Fishermen are still being wooed to join the upstart Federation of Independent Sea Harvesters of Newfoundland and Labrador (FISH-NL), while the Fish Food and Allied Workers (FFAW) union contends the fishers should stick with the union that’s been representing them for over four decades.
This past week representatives from both FISH-NL and the FFAW were traveling the Northern Peninsula and Labrador Straits regions.
FISH-NL President Ryan Cleary and local fisher Boyd Lavers, from the over 40 Ft. fleet, organized a meeting in Hawke’s Bay Sunday, July 23.
The two came to double down on their reaction to the recent Bill Barry and Qalipu Mi’kmaq deal regarding future redfish quotas.
“The good news in the fishery is the redfish,” Cleary said. “Yet fishermen in this area who are suffering because of cuts in quota are not even mentioned in this deal.
“You don’t have anyone fighting for your future and that’s what FISH-NL is here for.”
FFAW President Keith Sullivan and regional representative Jason Spingle were also out communing with fishermen last week.
They visited communities along the Labrador Straits, as well as Port au Choix and Port Saunders.
“We’ve been on top of this [redfish issue] from the beginning, working with our mobile fleet committee,” Spingle told The Norrhern Pen. “That’s just part of the work we’ve been doing in the area.”
While roughly 40 harvesters attended FISH-NL’s Sunday meeting, Cleary stayed in the area an additional day to speak to other harvesters. Accoridng to Cleary, many fishermen wanted to attend the public meeting but stayed away out of fear.
“There’s a real fear amongst harvesters of repercussions from the FFAW, for even being seen speaking with the president of FISH-NL,” Cleary said. “It’s a small world, especially in Newfoundland. If you’re seen on the wharf talking to me everybody knows there’ll be repercussions. That was well expressed to me.”
From speaking with harvesters, Cleary says he got word that Spingle and Sullivan had also recently passed through the area.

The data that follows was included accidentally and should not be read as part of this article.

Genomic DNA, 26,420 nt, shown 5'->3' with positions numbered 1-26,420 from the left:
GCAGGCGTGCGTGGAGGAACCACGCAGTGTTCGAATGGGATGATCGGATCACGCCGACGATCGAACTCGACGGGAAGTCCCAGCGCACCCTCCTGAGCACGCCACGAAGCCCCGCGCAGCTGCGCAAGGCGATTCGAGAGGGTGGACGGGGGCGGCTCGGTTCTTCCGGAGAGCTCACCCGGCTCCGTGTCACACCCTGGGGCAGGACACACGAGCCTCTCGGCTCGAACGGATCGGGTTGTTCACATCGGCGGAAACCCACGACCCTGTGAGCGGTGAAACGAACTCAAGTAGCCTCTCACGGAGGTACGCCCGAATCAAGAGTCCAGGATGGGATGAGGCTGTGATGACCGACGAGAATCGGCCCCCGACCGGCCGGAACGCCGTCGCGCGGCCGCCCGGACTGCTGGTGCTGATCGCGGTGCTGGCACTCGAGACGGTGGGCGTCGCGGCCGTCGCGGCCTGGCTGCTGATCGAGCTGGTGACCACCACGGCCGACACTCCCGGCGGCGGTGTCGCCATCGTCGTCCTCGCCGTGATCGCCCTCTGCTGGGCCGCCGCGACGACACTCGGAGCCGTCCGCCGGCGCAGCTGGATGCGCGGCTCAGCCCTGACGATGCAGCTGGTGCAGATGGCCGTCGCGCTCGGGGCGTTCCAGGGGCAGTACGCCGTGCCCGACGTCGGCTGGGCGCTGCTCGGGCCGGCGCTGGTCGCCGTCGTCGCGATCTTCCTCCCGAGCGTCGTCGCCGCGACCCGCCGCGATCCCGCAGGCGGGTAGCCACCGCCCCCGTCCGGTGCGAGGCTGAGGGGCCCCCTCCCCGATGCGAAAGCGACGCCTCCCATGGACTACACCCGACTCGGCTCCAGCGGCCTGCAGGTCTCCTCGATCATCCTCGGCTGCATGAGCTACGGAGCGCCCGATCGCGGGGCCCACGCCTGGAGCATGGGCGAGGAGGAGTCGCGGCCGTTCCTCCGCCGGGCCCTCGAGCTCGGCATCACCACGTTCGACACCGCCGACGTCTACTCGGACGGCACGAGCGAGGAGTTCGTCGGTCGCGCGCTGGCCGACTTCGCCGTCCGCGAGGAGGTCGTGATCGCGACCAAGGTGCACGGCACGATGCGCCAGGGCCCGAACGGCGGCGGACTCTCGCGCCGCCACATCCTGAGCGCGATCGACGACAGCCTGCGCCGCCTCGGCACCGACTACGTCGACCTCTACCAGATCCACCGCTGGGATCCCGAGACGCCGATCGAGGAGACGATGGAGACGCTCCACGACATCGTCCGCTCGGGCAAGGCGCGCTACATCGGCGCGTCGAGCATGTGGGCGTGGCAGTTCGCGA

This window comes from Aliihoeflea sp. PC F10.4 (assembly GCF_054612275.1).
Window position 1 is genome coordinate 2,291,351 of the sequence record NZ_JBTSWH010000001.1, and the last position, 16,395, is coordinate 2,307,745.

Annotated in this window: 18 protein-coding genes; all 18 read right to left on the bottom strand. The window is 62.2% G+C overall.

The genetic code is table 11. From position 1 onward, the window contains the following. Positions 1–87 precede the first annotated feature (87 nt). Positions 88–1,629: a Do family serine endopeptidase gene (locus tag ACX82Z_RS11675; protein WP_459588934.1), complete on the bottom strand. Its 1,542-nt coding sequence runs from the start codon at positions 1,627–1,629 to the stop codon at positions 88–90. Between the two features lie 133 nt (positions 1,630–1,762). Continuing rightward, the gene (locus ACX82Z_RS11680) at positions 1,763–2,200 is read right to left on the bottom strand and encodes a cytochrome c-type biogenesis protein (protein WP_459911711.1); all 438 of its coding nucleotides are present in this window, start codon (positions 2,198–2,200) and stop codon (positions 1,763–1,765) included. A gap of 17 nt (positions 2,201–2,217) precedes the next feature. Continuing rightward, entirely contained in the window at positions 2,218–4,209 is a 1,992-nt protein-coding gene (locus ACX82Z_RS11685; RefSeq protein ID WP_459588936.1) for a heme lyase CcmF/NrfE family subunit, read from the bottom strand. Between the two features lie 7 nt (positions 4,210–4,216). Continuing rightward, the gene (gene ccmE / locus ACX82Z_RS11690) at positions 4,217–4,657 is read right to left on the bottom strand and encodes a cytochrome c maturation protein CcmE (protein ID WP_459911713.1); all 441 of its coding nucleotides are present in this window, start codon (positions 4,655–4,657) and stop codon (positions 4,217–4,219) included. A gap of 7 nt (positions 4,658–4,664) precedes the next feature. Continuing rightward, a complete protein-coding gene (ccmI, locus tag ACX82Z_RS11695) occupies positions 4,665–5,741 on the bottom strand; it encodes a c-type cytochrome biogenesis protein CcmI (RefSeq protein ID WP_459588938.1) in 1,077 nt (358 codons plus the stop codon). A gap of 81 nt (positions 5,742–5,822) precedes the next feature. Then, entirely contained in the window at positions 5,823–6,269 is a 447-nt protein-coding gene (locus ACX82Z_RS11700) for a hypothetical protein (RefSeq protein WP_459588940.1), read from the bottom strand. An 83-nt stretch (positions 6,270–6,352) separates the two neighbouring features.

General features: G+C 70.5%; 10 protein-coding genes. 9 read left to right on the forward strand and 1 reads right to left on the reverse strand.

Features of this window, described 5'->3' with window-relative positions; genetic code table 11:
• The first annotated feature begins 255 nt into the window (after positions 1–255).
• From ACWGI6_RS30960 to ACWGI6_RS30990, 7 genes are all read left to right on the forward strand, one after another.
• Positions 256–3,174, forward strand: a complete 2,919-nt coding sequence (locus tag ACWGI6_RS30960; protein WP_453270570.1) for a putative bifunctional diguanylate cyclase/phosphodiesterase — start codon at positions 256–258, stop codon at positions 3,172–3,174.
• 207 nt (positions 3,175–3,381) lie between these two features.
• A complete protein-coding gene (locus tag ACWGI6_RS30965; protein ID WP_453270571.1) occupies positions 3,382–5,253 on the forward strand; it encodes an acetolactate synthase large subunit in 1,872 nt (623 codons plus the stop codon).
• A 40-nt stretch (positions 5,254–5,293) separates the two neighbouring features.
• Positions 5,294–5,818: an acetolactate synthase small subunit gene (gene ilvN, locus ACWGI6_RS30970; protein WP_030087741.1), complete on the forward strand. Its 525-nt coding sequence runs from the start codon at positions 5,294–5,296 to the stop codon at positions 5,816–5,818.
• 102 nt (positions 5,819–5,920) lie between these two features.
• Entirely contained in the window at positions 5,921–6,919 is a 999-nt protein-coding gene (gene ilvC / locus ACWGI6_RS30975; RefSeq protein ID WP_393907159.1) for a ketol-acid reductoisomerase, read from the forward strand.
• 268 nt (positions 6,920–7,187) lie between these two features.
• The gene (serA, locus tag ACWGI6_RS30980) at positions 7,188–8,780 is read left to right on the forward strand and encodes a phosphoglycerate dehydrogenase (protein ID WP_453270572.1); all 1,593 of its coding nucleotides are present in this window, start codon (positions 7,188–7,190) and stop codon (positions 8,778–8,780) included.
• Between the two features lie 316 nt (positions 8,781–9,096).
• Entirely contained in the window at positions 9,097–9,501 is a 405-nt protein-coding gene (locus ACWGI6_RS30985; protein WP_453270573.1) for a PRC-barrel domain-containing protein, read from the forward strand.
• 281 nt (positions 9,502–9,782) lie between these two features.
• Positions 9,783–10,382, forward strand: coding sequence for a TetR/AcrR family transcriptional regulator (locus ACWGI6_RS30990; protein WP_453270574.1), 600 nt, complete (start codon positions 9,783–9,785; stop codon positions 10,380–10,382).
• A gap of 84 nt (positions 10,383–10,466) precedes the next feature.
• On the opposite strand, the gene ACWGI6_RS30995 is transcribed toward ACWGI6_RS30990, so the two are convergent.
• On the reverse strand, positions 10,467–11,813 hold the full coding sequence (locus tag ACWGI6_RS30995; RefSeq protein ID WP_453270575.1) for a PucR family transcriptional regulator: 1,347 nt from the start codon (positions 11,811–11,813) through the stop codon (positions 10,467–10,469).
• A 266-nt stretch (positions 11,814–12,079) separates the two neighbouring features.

Cleary suggests this was simply damage control on the redfish issue, after FISH-NL spoke out publicy on the matter.
Spingle, however, countered the FFAW has been on top of issues surrounding redfish with inshore harvesters throughout the past year, and the FISH-NL meeting in Hawke’s Bay did not prompt their visit to the Northern Peninsula.
“I understood through the grapevine he (Cleary) had a meeting on Sunday, but we were there on a variety of concerns,” Spingle said.
On the discussions that took place during their trip, Spingle says it’s been a strong year for catches in the lobster fishery, but there are concerns over poor signs of capelin and turbot.
As for the deal between Bill Barry and the Qalipu Mi’kmaq, Spingle says it’s too early to come to any real conclusions on how this deal will affect inshore harvesters along the peninsula.
“Allocation will be requested from many different groups.
“Given that we’re pretty much two years from any decisions, in my view it’s very premature at this point for someone to say ‘we’re completely left out,” Spingle said. “But until you’re given that guarantee, you’re going to feel left out, and I don’t blame them (fishers) for that.”
Repeating what was said in a recent FFAW press release on the issue, Spingle stressed that predominant shares from any future redfish quotas should go to the harvesters of the west coast.
According to the FFAW, Bill Barry is in agreement with them.
Meanwhile, Cleary says that at his Sunday meeting in Hawke’s Bay, failures of the past were also a big part of the discussion.
Last year’s scallop lawsuit and settlement against the FFAW was still a hot topic for many harvesters, he said.
Cleary says he plans to keep in touch with harvesters along the peninsula well into the future. He feels that a war of words and competing messages between FISH-NL and FFAW is set to continue.
“That’s the way it’s got to be until the (Labour Relations) board comes down with a vote,” he said.